With the rise of the grocerant—supermarkets that offer prepared, restaurant-style foods—comes consumer concerns regarding food safety. Although the majority of U.S. consumers feel that foods in supermarkets are safe, the percentage who feels this way has decreased over the last 10 years as grocery stores have increased prepared food offerings, according to The NPD Group, a leading global information company. NPD Group, which has tracked food safety concerns in the U.S. since 2001, indicates that in 2006, 66 percent agreed with the statement that foods sold in supermarkets are safe, and in 2016 (thru August) only 58 percent of adults agree with the statement.
In-store dining and take-out of prepared foods from grocers has grown nearly 30 percent since 2008, and accounted for 2.4 billion foodservice visits and $10 billion of consumer spending in 2015, based on NPD’s ongoing foodservice market research. Over 40 percent of the U.S. population purchases prepared foods from grocery stores. Grocerants have even garnered the attention of the coveted Millennials, who use grocery stores less than other generational groups, but are increasing their use of prepared foods at supermarkets.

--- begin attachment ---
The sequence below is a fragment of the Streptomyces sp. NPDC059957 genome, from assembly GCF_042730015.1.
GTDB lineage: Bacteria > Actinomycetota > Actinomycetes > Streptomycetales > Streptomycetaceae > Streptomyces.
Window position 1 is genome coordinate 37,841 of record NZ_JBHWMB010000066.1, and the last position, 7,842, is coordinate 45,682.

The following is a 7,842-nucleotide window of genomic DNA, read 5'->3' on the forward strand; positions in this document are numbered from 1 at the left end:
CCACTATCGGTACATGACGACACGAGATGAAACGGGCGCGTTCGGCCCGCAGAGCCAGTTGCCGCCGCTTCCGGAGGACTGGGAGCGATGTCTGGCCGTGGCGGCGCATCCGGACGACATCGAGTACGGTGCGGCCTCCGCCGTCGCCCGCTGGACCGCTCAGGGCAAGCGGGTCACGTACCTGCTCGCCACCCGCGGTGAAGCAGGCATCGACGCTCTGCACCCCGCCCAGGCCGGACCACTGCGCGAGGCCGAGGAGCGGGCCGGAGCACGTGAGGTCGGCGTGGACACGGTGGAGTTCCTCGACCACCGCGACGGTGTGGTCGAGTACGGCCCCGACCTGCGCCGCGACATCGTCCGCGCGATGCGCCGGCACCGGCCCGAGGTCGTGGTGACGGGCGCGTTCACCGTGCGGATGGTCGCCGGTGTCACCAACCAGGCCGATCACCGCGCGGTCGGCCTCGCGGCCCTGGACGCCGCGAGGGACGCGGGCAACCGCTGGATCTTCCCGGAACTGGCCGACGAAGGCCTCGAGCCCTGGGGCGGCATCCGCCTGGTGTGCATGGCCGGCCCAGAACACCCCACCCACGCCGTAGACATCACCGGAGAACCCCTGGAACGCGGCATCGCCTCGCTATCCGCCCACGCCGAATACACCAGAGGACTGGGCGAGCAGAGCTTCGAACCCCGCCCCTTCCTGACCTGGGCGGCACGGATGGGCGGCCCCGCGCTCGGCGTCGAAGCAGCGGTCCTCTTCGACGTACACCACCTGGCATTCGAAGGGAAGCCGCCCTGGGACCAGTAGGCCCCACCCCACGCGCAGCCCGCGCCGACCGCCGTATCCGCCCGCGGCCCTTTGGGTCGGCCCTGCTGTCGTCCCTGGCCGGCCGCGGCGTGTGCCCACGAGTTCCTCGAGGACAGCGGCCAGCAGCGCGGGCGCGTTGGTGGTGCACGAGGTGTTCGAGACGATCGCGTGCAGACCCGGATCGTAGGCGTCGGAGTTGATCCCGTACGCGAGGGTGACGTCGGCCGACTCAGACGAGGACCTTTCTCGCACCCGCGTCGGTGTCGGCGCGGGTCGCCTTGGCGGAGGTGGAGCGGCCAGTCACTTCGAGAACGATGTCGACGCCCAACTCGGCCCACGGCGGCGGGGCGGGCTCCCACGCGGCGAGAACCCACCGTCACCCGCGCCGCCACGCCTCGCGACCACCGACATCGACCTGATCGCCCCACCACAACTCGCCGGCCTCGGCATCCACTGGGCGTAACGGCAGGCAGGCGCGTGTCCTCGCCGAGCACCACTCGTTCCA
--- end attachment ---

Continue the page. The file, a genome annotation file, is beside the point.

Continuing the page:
Historically, based on NPD Group’s Food Safety Monitor, consumers have had a greater concern about the safety of foods served at restaurants than at supermarkets. However, the percentage of consumers who feel that foods served at restaurants are safe has remained, on average, between 47 and 49 percent since 2006.
“Consumers typically rate grocery prepared foods higher on freshness and quality than quick service restaurants, but more food handling issues and concerns come into play when foods are prepared for you,” says Darren Seifer, food and beverage industry analyst at NPD Group. “They are now extending the concerns they have about the safety of foods served at restaurants to supermarkets. Since groceries are taking on more of the role of a restaurant they are reaping the rewards as well as the risks that go with it.”